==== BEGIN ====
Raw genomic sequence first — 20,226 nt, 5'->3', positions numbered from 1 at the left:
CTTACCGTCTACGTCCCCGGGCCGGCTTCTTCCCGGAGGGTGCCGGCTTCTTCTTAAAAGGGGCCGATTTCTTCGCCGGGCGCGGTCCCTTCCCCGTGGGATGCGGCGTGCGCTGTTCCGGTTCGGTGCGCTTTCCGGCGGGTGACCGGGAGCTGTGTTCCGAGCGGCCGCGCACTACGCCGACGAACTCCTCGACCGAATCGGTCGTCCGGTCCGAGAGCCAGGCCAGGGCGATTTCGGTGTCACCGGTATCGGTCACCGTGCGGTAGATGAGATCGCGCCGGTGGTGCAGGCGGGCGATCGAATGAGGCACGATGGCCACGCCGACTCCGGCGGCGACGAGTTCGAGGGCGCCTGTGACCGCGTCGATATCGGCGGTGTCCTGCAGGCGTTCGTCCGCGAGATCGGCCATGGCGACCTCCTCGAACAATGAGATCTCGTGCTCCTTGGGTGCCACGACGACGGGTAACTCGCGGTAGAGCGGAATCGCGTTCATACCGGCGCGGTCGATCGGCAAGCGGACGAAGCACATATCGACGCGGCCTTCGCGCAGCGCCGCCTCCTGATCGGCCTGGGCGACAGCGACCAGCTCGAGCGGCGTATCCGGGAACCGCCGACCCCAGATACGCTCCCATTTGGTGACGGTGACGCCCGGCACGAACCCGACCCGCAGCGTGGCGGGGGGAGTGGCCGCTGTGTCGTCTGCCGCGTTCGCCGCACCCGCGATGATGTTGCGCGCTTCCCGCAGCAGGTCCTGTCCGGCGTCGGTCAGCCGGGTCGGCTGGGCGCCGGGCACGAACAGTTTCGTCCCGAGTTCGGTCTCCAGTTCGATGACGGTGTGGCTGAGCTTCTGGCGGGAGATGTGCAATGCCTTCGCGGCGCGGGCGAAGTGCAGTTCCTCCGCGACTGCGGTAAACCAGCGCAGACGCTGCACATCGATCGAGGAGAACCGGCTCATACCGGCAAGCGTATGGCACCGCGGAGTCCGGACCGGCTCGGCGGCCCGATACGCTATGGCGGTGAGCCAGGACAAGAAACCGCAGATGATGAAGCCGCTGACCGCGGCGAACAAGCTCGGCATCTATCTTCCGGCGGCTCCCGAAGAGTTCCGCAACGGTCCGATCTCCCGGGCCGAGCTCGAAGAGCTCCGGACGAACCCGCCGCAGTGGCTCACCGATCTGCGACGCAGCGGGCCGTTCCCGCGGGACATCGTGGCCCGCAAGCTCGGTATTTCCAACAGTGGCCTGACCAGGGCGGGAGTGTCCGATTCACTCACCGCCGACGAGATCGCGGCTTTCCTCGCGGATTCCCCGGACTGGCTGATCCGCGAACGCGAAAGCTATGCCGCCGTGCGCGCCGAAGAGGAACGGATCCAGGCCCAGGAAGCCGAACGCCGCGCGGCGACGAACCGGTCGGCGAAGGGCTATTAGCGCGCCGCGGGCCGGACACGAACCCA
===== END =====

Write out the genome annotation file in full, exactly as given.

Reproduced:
Raw genomic sequence first — 20,226 nt, 5'->3', positions numbered from 1 at the left:
CTTACCGTCTACGTCCCCGGGCCGGCTTCTTCCCGGAGGGTGCCGGCTTCTTCTTAAAAGGGGCCGATTTCTTCGCCGGGCGCGGTCCCTTCCCCGTGGGATGCGGCGTGCGCTGTTCCGGTTCGGTGCGCTTTCCGGCGGGTGACCGGGAGCTGTGTTCCGAGCGGCCGCGCACTACGCCGACGAACTCCTCGACCGAATCGGTCGTCCGGTCCGAGAGCCAGGCCAGGGCGATTTCGGTGTCACCGGTATCGGTCACCGTGCGGTAGATGAGATCGCGCCGGTGGTGCAGGCGGGCGATCGAATGAGGCACGATGGCCACGCCGACTCCGGCGGCGACGAGTTCGAGGGCGCCTGTGACCGCGTCGATATCGGCGGTGTCCTGCAGGCGTTCGTCCGCGAGATCGGCCATGGCGACCTCCTCGAACAATGAGATCTCGTGCTCCTTGGGTGCCACGACGACGGGTAACTCGCGGTAGAGCGGAATCGCGTTCATACCGGCGCGGTCGATCGGCAAGCGGACGAAGCACATATCGACGCGGCCTTCGCGCAGCGCCGCCTCCTGATCGGCCTGGGCGACAGCGACCAGCTCGAGCGGCGTATCCGGGAACCGCCGACCCCAGATACGCTCCCATTTGGTGACGGTGACGCCCGGCACGAACCCGACCCGCAGCGTGGCGGGGGGAGTGGCCGCTGTGTCGTCTGCCGCGTTCGCCGCACCCGCGATGATGTTGCGCGCTTCCCGCAGCAGGTCCTGTCCGGCGTCGGTCAGCCGGGTCGGCTGGGCGCCGGGCACGAACAGTTTCGTCCCGAGTTCGGTCTCCAGTTCGATGACGGTGTGGCTGAGCTTCTGGCGGGAGATGTGCAATGCCTTCGCGGCGCGGGCGAAGTGCAGTTCCTCCGCGACTGCGGTAAACCAGCGCAGACGCTGCACATCGATCGAGGAGAACCGGCTCATACCGGCAAGCGTATGGCACCGCGGAGTCCGGACCGGCTCGGCGGCCCGATACGCTATGGCGGTGAGCCAGGACAAGAAACCGCAGATGATGAAGCCGCTGACCGCGGCGAACAAGCTCGGCATCTATCTTCCGGCGGCTCCCGAAGAGTTCCGCAACGGTCCGATCTCCCGGGCCGAGCTCGAAGAGCTCCGGACGAACCCGCCGCAGTGGCTCACCGATCTGCGACGCAGCGGGCCGTTCCCGCGGGACATCGTGGCCCGCAAGCTCGGTATTTCCAACAGTGGCCTGACCAGGGCGGGAGTGTCCGATTCACTCACCGCCGACGAGATCGCGGCTTTCCTCGCGGATTCCCCGGACTGGCTGATCCGCGAACGCGAAAGCTATGCCGCCGTGCGCGCCGAAGAGGAACGGATCCAGGCCCAGGAAGCCGAACGCCGCGCGGCGACGAACCGGTCGGCGAAGGGCTATTAGCGCGCCGCGGGCCGGACACGAACCCA